Macs in Chemistry

Insanely Great Science

Comparing a M1 MacBook with Intel MacBookPro for Cheminformatics/CompChem Updated

 

I'm slowly working through a variety of cheminformatics toolkits and computational chemistry applications, I'm trying to run some "real world" workflows so you can see what kind of performance improvement you might expect.

The index page is here https://www.macinchem.org/reviews/MacBooks/m1macbookpromax.php and I'll update it as a test more applications.

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Mac Studio

 

So the Apple event revealed the new Apple Mac Studio, a double hight Mac mini, when combined with the new M1 Ultra chip this small enclosure appears to deliver really impressive performance.

MacStudio

The M1 Ultra is an evolution of the M1max chip that uses "UltraFusion" technology to fuse two M1 Max chips together, resulting in a huge processor that offers 16 high-performance CPU cores, 4 efficiency cores, a 48- or 64-core integrated GPU, and support for up to 128GB of RAM, 800GB/s of memory bandwidth and a 32-core Neural Engine.

Whilst Apple gave the usual performance tests based on video editing I'm not sure they give a realistic measure of performance for scientific applications.

I've been looking at a variety of different application/toolkits/python scripts etc. on my MacBook Pro M1 max here , and if anyone has a chance to test scientific software on the M1Ultra I'd be happy to include the results.

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Installing Alphafold2 on Apple Silicon

 

AlphaFold2 is an artificial intelligence (AI) program developed by Alphabets's/Google's DeepMind which performs predictions of protein structure. Despite the name AlphaFold2 does not actually predict the folding mechanism instead it predicts the final 3D structure of a protein from the protein sequence DOI.

Source code for the AlphaFold model, trained weights and inference script are available under an open-source license at https://github.com/deepmind/alphafold.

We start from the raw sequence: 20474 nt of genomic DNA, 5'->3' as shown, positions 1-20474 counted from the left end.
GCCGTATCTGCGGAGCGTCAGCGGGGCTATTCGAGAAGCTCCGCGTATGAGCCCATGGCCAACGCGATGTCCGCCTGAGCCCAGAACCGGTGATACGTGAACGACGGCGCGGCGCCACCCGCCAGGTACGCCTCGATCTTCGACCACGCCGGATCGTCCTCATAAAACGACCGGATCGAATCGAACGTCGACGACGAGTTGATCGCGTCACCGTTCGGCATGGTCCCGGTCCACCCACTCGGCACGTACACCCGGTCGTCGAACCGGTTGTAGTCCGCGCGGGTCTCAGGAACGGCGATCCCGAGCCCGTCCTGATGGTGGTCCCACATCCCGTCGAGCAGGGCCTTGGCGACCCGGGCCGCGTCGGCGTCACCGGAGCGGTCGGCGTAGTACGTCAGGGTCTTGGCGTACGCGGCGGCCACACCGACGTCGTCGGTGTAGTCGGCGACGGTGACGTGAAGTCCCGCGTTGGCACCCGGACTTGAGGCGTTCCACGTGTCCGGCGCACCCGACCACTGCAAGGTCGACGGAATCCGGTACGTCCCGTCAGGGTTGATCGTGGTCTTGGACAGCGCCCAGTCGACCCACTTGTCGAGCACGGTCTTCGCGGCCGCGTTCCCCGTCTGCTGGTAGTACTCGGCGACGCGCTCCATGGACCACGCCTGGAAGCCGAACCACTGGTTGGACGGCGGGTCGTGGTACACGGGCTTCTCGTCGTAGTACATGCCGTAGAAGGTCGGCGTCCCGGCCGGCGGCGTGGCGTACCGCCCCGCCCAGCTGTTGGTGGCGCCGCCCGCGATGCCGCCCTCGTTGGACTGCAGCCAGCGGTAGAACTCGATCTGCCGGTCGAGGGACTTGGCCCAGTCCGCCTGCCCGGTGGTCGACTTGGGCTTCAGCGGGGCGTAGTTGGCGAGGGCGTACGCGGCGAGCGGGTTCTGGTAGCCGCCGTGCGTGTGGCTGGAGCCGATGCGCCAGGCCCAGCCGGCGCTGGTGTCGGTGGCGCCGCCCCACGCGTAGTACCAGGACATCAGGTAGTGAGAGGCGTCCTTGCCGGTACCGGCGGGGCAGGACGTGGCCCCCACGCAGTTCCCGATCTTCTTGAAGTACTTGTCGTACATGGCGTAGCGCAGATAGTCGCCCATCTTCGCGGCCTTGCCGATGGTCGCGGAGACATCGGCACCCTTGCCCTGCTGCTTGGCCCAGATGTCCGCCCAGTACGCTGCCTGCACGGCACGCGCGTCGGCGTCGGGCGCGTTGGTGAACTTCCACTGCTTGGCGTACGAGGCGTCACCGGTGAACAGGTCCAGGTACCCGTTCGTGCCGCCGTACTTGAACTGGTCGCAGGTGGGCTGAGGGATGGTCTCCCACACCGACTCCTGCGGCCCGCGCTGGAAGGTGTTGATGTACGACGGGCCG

I've compiled step by step instructions for installing Alphafold2 on a MacBook Pro M1 max here https://www.macinchem.org/reviews/alphafold/installalphafold2.php.

Many thanks to Yoshitaka Moriwaki for help.

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Comparing a M1 MacBook with Intel MacBookPro for Cheminformatics/CompChem

 

As some of you may have seen I've started the comparison of my new MacBook Pro Apple M1 max with my old Intel MacBook.

M1macbookpromax

I'm slowly working through a variety of cheminformatics toolkits and computational chemistry applications, I'm trying to run some "real world" workflows so you can see what kind of performance improvement you might expect.

The index page is here https://www.macinchem.org/reviews/MacBooks/m1macbookpromax.php and I'll update it as a test more applications

When possible I've used the latest builds for the M1 arm architecture. Both machines were connected to power and had no other applications running. To date I've looked at the following.

More to come.

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New MacBook Pros

 

The new MacBook Pros are out and they look fantastic, powered by M1Pro or M1Max chips they offer outstanding performance and retain low power consumption. As expected, Apple has added a HDMI port, and an SD card slot, AND has brought back MagSafe.

m1Max

Details on the chip design

You can also watch the promotional video here

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